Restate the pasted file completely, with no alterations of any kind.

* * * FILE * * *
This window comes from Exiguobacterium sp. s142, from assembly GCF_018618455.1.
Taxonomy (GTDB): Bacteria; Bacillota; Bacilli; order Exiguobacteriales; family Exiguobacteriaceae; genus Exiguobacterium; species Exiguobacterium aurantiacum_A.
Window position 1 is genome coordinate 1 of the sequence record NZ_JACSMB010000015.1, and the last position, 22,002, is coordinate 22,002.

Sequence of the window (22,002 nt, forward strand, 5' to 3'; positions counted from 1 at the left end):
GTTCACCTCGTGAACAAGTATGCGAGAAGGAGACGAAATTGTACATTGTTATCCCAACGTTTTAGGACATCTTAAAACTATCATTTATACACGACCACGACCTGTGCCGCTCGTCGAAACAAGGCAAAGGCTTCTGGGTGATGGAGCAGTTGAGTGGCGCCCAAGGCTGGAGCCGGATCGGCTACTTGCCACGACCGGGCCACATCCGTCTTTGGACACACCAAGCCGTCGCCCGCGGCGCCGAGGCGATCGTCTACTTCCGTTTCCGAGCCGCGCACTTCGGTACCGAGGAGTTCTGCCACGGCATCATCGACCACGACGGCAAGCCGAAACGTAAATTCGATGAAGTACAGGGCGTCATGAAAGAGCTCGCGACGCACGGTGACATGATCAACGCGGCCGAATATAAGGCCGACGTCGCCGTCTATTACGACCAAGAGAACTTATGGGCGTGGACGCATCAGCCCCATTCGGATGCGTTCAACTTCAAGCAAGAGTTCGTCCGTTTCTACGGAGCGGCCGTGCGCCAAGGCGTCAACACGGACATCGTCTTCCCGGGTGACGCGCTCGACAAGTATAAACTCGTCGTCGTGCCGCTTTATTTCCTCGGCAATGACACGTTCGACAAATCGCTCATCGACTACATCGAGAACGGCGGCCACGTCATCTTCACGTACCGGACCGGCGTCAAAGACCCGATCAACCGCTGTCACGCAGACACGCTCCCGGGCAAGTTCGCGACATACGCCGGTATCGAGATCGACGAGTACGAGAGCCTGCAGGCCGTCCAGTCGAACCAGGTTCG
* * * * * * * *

This window comes from Exiguobacterium sp. s142, from assembly GCF_018618455.1.
Taxonomy (GTDB): Bacteria; Bacillota; Bacilli; order Exiguobacteriales; family Exiguobacteriaceae; genus Exiguobacterium; species Exiguobacterium aurantiacum_A.
Window position 1 is genome coordinate 1 of the sequence record NZ_JACSMB010000015.1, and the last position, 22,002, is coordinate 22,002.

Sequence of the window (22,002 nt, forward strand, 5' to 3'; positions counted from 1 at the left end):
GTTCACCTCGTGAACAAGTATGCGAGAAGGAGACGAAATTGTACATTGTTATCCCAACGTTTTAGGACATCTTAAAACTATCATTTATACACGACCACGACCTGTGCCGCTCGTCGAAACAAGGCAAAGGCTTCTGGGTGATGGAGCAGTTGAGTGGCGCCCAAGGCTGGAGCCGGATCGGCTACTTGCCACGACCGGGCCACATCCGTCTTTGGACACACCAAGCCGTCGCCCGCGGCGCCGAGGCGATCGTCTACTTCCGTTTCCGAGCCGCGCACTTCGGTACCGAGGAGTTCTGCCACGGCATCATCGACCACGACGGCAAGCCGAAACGTAAATTCGATGAAGTACAGGGCGTCATGAAAGAGCTCGCGACGCACGGTGACATGATCAACGCGGCCGAATATAAGGCCGACGTCGCCGTCTATTACGACCAAGAGAACTTATGGGCGTGGACGCATCAGCCCCATTCGGATGCGTTCAACTTCAAGCAAGAGTTCGTCCGTTTCTACGGAGCGGCCGTGCGCCAAGGCGTCAACACGGACATCGTCTTCCCGGGTGACGCGCTCGACAAGTATAAACTCGTCGTCGTGCCGCTTTATTTCCTCGGCAATGACACGTTCGACAAATCGCTCATCGACTACATCGAGAACGGCGGCCACGTCATCTTCACGTACCGGACCGGCGTCAAAGACCCGATCAACCGCTGTCACGCAGACACGCTCCCGGGCAAGTTCGCGACATACGCCGGTATCGAGATCGACGAGTACGAGAGCCTGCAGGCCGTCCAGTCGAACCAGGTTCG